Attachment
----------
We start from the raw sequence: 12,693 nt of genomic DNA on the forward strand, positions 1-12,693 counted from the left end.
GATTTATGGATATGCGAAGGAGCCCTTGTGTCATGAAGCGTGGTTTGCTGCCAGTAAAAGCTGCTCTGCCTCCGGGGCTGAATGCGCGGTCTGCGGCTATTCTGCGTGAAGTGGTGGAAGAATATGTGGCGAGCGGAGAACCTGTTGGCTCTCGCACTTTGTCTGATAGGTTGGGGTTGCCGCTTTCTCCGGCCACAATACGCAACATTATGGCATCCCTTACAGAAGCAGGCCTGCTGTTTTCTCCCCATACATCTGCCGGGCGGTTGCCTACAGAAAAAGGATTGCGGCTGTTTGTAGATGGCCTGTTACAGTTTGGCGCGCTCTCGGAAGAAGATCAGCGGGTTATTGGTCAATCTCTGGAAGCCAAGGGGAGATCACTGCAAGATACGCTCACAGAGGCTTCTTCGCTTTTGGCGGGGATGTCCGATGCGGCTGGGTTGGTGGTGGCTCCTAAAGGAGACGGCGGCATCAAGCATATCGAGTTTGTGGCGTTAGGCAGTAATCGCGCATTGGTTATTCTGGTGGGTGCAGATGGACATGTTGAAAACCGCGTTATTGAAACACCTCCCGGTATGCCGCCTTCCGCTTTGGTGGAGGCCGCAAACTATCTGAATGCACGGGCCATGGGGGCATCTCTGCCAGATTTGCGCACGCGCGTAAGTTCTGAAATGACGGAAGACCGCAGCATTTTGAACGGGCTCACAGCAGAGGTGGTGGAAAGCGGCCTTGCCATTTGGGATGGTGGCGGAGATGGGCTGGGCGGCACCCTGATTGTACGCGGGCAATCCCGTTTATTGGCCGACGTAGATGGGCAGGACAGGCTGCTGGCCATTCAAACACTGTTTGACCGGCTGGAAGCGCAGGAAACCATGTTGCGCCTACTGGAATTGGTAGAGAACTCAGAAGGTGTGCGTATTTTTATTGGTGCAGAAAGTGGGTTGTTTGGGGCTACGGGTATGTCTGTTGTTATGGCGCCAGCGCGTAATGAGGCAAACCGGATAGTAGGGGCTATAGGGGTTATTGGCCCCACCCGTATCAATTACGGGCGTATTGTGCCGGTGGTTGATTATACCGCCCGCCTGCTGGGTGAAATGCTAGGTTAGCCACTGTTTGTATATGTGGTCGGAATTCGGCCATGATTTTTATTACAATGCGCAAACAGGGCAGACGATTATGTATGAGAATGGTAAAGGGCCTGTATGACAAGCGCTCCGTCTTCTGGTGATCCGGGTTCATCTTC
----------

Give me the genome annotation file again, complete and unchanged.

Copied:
We start from the raw sequence: 12,693 nt of genomic DNA on the forward strand, positions 1-12,693 counted from the left end.
GATTTATGGATATGCGAAGGAGCCCTTGTGTCATGAAGCGTGGTTTGCTGCCAGTAAAAGCTGCTCTGCCTCCGGGGCTGAATGCGCGGTCTGCGGCTATTCTGCGTGAAGTGGTGGAAGAATATGTGGCGAGCGGAGAACCTGTTGGCTCTCGCACTTTGTCTGATAGGTTGGGGTTGCCGCTTTCTCCGGCCACAATACGCAACATTATGGCATCCCTTACAGAAGCAGGCCTGCTGTTTTCTCCCCATACATCTGCCGGGCGGTTGCCTACAGAAAAAGGATTGCGGCTGTTTGTAGATGGCCTGTTACAGTTTGGCGCGCTCTCGGAAGAAGATCAGCGGGTTATTGGTCAATCTCTGGAAGCCAAGGGGAGATCACTGCAAGATACGCTCACAGAGGCTTCTTCGCTTTTGGCGGGGATGTCCGATGCGGCTGGGTTGGTGGTGGCTCCTAAAGGAGACGGCGGCATCAAGCATATCGAGTTTGTGGCGTTAGGCAGTAATCGCGCATTGGTTATTCTGGTGGGTGCAGATGGACATGTTGAAAACCGCGTTATTGAAACACCTCCCGGTATGCCGCCTTCCGCTTTGGTGGAGGCCGCAAACTATCTGAATGCACGGGCCATGGGGGCATCTCTGCCAGATTTGCGCACGCGCGTAAGTTCTGAAATGACGGAAGACCGCAGCATTTTGAACGGGCTCACAGCAGAGGTGGTGGAAAGCGGCCTTGCCATTTGGGATGGTGGCGGAGATGGGCTGGGCGGCACCCTGATTGTACGCGGGCAATCCCGTTTATTGGCCGACGTAGATGGGCAGGACAGGCTGCTGGCCATTCAAACACTGTTTGACCGGCTGGAAGCGCAGGAAACCATGTTGCGCCTACTGGAATTGGTAGAGAACTCAGAAGGTGTGCGTATTTTTATTGGTGCAGAAAGTGGGTTGTTTGGGGCTACGGGTATGTCTGTTGTTATGGCGCCAGCGCGTAATGAGGCAAACCGGATAGTAGGGGCTATAGGGGTTATTGGCCCCACCCGTATCAATTACGGGCGTATTGTGCCGGTGGTTGATTATACCGCCCGCCTGCTGGGTGAAATGCTAGGTTAGCCACTGTTTGTATATGTGGTCGGAATTCGGCCATGATTTTTATTACAATGCGCAAACAGGGCAGACGATTATGTATGAGAATGGTAAAGGGCCTGTATGACAAGCGCTCCGTCTTCTGGTGATCCGGGTTCATCTTC